The year is 1973. It is October. Emma, who has just begun the fourth grade, receives an invitation to Suzy’s sleepover: an asymmetrically scissored heart, cut from pink construction paper. Emma smiles. Emma doesn’t yet know that she will walk home from that sleepover after midnight. Emma doesn’t yet know that her mother will say, “You don’t just say things like that. You need to go apologize for being such a rude guest. Don’t ever speak of this to anyone else. What would everyone think?” after she shudders out, “Mom, I was raped.” No, Emma doesn’t know any of this yet. She goes home and packs her knapsack. Toothbrush: check. Jammies: check. Chatty Cathy doll: check. She doesn’t yet feel Little Suzy’s brother’s friends holding down her flailing limbs after all of the little girls fall asleep. Her shrieks are not yet concealed by 16-year-old palms. Emma hasn’t yet felt her body numbed to stillness, as she hovers above, watching her own innocence being emptied.
The year was 1973. The Year of Roe v. Wade. She might have needed an abortion, but she was only 9. Emma had felt completely alone until she realized that this was not uncommon. She grew up hearing the resounding “Me too” of her sisters and cousins and friends and colleagues.
The year is 2018 and Emma’s daughter knows her mother’s pain. She doesn’t ask, “What would everyone think?” No, she stands next to her in court, as her daughter makes a statement of a crime that will go unpunished. Emma’s daughter writes a social media post about her assault and how her rapist walked away, scot-free. She says that she likely wasn’t his first or last victim. She isn’t alone in her experience and neither is he. Emma’s mother reads this and dials her phone number. She asks her what her daughter was wearing. She blames Emma for this happening to her and thinks it’s distasteful to write about such things on the internet. Emma presses “End Call” because she doesn’t have time to explain what isn’t willing to be absorbed.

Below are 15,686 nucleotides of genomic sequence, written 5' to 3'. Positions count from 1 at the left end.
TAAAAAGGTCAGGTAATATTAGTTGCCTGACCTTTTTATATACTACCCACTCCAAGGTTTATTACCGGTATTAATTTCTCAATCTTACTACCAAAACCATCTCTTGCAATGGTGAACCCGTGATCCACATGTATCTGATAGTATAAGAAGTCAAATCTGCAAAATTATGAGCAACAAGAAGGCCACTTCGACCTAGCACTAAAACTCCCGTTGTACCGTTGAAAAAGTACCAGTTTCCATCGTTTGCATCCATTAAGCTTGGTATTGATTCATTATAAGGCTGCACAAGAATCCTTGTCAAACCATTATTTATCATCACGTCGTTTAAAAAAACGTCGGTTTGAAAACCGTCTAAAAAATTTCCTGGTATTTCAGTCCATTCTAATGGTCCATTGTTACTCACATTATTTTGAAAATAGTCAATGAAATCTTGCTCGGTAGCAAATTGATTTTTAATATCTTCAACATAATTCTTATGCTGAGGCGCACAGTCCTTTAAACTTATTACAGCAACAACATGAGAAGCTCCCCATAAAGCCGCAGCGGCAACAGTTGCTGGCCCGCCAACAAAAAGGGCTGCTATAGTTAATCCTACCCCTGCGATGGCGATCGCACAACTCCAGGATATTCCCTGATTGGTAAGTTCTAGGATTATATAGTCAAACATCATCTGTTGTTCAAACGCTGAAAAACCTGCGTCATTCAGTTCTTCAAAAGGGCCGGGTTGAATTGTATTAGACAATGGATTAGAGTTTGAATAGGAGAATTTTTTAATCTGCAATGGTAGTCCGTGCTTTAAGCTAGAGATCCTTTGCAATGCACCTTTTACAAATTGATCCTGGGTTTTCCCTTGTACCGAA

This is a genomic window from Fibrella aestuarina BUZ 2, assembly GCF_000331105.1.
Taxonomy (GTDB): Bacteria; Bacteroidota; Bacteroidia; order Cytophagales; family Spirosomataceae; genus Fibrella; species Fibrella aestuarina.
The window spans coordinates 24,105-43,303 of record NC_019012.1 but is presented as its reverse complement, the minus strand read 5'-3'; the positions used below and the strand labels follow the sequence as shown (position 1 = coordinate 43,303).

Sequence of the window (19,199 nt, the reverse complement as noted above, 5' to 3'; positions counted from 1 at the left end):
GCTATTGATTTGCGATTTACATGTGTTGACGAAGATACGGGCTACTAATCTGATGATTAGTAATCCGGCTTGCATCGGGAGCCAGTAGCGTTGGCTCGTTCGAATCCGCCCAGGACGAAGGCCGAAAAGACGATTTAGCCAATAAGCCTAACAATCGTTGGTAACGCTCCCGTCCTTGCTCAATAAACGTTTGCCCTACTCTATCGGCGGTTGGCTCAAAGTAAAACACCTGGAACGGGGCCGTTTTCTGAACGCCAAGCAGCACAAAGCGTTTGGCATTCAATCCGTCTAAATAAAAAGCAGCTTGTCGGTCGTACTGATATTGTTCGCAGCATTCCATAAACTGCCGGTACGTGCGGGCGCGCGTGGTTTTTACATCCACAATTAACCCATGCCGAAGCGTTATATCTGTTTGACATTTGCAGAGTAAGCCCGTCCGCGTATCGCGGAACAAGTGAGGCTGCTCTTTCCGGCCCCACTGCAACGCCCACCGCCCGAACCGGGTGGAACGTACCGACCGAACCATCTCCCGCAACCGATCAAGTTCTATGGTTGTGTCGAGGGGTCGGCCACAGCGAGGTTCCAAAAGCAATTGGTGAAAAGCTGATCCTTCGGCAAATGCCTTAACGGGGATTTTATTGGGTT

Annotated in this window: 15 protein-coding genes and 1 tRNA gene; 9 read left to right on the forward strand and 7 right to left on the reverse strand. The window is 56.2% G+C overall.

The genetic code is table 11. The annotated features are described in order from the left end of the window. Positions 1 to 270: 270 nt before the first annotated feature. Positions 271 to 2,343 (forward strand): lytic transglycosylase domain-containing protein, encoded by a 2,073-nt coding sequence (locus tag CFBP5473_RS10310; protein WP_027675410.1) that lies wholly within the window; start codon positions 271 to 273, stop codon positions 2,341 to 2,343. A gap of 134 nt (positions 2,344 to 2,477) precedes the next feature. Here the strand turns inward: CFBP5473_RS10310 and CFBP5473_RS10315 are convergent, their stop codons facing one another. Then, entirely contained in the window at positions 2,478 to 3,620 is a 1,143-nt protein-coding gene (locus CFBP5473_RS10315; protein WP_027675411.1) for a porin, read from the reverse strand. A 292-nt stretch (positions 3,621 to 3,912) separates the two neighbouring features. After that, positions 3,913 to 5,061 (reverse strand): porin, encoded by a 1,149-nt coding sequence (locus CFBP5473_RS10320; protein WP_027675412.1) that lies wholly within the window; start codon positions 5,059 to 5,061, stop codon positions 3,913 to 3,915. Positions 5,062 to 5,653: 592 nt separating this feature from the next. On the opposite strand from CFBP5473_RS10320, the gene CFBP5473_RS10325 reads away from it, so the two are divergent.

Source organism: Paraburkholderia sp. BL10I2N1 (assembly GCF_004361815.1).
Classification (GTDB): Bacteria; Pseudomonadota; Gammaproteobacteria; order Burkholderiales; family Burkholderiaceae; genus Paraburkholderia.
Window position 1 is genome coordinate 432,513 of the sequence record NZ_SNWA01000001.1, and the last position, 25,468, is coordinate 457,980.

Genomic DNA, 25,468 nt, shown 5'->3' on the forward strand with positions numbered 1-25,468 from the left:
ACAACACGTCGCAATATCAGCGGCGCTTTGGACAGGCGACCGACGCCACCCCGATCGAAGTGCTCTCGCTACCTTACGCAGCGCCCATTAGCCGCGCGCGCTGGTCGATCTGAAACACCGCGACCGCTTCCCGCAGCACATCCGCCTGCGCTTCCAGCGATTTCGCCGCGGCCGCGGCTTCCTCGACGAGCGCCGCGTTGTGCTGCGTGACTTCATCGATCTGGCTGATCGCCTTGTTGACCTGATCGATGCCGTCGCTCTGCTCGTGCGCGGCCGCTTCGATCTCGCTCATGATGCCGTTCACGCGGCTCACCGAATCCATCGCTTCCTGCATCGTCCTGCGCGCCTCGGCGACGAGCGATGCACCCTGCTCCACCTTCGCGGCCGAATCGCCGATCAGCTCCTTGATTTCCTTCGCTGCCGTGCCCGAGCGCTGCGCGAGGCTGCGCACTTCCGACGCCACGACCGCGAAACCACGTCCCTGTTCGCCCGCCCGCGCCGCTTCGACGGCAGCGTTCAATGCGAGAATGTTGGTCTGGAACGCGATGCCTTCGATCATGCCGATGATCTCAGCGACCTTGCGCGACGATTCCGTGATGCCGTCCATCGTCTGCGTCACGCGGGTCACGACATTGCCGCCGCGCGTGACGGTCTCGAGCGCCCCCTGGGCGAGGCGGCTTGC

Emma and her daughter grasp hands, raised up in unison. They won’t back down. They won’t stop fighting. They won’t stay quiet. They know that the time for action is now. They know time’s up.
Savannah Slone is a queer writer who earned her B.A. in English: Professional and Creative Writing from Central Washington University and is completing her M.F.A. in Writing at Lindenwood University. Her poetry and short fiction has appeared in or will soon appear in Manastash Literary Arts Magazine, Creative Colloquy, Heavy Feather Review, Boston Accent Lit, PaperFox Lit Mag, The Stray Branch, The Airgonaut, Ghost City Press, Sinister Wisdom, decomP magazinE, Maudlin House, and FIVE:2:ONE. Savannah lives in Skykomish, WA, where she works a handful of part-time jobs and cares for her toddler with autism. She enjoys reading, writing, knitting, hiking, and talking all things intersectional feminism.